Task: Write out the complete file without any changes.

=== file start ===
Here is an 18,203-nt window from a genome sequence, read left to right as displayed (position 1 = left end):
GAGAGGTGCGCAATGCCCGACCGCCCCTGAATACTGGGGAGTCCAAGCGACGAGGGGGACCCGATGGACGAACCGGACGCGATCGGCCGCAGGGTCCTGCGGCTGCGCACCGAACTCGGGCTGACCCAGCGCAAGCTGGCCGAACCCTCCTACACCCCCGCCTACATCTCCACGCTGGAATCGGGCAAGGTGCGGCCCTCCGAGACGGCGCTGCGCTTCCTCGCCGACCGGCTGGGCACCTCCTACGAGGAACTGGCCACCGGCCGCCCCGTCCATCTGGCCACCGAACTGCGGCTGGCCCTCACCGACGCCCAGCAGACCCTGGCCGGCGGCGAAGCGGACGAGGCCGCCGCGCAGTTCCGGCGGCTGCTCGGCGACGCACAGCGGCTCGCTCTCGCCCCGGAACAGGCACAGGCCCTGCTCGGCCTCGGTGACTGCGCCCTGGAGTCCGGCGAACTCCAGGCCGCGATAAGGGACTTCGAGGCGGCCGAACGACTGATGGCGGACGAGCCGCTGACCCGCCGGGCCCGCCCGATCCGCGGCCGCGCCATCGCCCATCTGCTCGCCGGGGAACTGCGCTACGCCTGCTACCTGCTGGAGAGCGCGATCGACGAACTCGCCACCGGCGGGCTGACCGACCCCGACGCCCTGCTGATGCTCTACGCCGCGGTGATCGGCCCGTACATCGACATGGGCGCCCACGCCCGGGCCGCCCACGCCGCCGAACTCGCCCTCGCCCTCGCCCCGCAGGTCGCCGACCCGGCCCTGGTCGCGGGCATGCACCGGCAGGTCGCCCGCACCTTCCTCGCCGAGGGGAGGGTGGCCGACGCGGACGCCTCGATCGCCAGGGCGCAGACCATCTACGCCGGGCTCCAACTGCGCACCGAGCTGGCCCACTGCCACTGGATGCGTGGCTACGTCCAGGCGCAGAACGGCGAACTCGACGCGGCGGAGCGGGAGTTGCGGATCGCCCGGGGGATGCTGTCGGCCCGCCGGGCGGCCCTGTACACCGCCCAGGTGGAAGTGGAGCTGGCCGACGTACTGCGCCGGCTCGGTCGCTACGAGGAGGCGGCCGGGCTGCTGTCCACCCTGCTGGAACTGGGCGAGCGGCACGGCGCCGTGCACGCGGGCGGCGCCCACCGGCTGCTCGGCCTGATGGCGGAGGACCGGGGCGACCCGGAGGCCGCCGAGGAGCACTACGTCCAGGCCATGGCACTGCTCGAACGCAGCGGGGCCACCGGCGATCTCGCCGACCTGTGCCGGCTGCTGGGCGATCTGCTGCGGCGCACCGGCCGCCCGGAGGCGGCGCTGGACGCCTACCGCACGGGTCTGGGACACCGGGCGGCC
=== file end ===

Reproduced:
Here is an 18,203-nt window from a genome sequence, read left to right as displayed (position 1 = left end):
GAGAGGTGCGCAATGCCCGACCGCCCCTGAATACTGGGGAGTCCAAGCGACGAGGGGGACCCGATGGACGAACCGGACGCGATCGGCCGCAGGGTCCTGCGGCTGCGCACCGAACTCGGGCTGACCCAGCGCAAGCTGGCCGAACCCTCCTACACCCCCGCCTACATCTCCACGCTGGAATCGGGCAAGGTGCGGCCCTCCGAGACGGCGCTGCGCTTCCTCGCCGACCGGCTGGGCACCTCCTACGAGGAACTGGCCACCGGCCGCCCCGTCCATCTGGCCACCGAACTGCGGCTGGCCCTCACCGACGCCCAGCAGACCCTGGCCGGCGGCGAAGCGGACGAGGCCGCCGCGCAGTTCCGGCGGCTGCTCGGCGACGCACAGCGGCTCGCTCTCGCCCCGGAACAGGCACAGGCCCTGCTCGGCCTCGGTGACTGCGCCCTGGAGTCCGGCGAACTCCAGGCCGCGATAAGGGACTTCGAGGCGGCCGAACGACTGATGGCGGACGAGCCGCTGACCCGCCGGGCCCGCCCGATCCGCGGCCGCGCCATCGCCCATCTGCTCGCCGGGGAACTGCGCTACGCCTGCTACCTGCTGGAGAGCGCGATCGACGAACTCGCCACCGGCGGGCTGACCGACCCCGACGCCCTGCTGATGCTCTACGCCGCGGTGATCGGCCCGTACATCGACATGGGCGCCCACGCCCGGGCCGCCCACGCCGCCGAACTCGCCCTCGCCCTCGCCCCGCAGGTCGCCGACCCGGCCCTGGTCGCGGGCATGCACCGGCAGGTCGCCCGCACCTTCCTCGCCGAGGGGAGGGTGGCCGACGCGGACGCCTCGATCGCCAGGGCGCAGACCATCTACGCCGGGCTCCAACTGCGCACCGAGCTGGCCCACTGCCACTGGATGCGTGGCTACGTCCAGGCGCAGAACGGCGAACTCGACGCGGCGGAGCGGGAGTTGCGGATCGCCCGGGGGATGCTGTCGGCCCGCCGGGCGGCCCTGTACACCGCCCAGGTGGAAGTGGAGCTGGCCGACGTACTGCGCCGGCTCGGTCGCTACGAGGAGGCGGCCGGGCTGCTGTCCACCCTGCTGGAACTGGGCGAGCGGCACGGCGCCGTGCACGCGGGCGGCGCCCACCGGCTGCTCGGCCTGATGGCGGAGGACCGGGGCGACCCGGAGGCCGCCGAGGAGCACTACGTCCAGGCCATGGCACTGCTCGAACGCAGCGGGGCCACCGGCGATCTCGCCGACCTGTGCCGGCTGCTGGGCGATCTGCTGCGGCGCACCGGCCGCCCGGAGGCGGCGCTGGACGCCTACCGCACGGGTCTGGGACACCGGGCGGCC